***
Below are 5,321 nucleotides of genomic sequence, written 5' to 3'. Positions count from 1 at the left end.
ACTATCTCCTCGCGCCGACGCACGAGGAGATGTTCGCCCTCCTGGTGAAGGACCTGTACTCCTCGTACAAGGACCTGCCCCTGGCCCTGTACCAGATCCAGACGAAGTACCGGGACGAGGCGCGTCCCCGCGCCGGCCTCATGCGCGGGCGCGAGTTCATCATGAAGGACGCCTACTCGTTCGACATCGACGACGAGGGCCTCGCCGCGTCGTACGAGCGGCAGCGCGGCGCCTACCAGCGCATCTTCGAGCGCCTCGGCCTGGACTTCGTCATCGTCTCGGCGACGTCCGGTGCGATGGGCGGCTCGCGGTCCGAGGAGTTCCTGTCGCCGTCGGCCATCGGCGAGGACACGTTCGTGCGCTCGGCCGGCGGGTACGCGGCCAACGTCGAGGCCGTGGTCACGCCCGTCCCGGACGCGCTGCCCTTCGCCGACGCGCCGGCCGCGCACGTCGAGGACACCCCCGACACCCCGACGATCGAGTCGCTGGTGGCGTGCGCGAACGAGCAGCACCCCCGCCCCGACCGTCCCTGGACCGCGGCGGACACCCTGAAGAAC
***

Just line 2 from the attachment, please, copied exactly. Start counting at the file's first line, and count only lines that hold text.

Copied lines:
ACTATCTCCTCGCGCCGACGCACGAGGAGATGTTCGCCCTCCTGGTGAAGGACCTGTACTCCTCGTACAAGGACCTGCCCCTGGCCCTGTACCAGATCCAGACGAAGTACCGGGACGAGGCGCGTCCCCGCGCCGGCCTCATGCGCGGGCGCGAGTTCATCATGAAGGACGCCTACTCGTTCGACATCGACGACGAGGGCCTCGCCGCGTCGTACGAGCGGCAGCGCGGCGCCTACCAGCGCATCTTCGAGCGCCTCGGCCTGGACTTCGTCATCGTCTCGGCGACGTCCGGTGCGATGGGCGGCTCGCGGTCCGAGGAGTTCCTGTCGCCGTCGGCCATCGGCGAGGACACGTTCGTGCGCTCGGCCGGCGGGTACGCGGCCAACGTCGAGGCCGTGGTCACGCCCGTCCCGGACGCGCTGCCCTTCGCCGACGCGCCGGCCGCGCACGTCGAGGACACCCCCGACACCCCGACGATCGAGTCGCTGGTGGCGTGCGCGAACGAGCAGCACCCCCGCCCCGACCGTCCCTGGACCGCGGCGGACACCCTGAAGAAC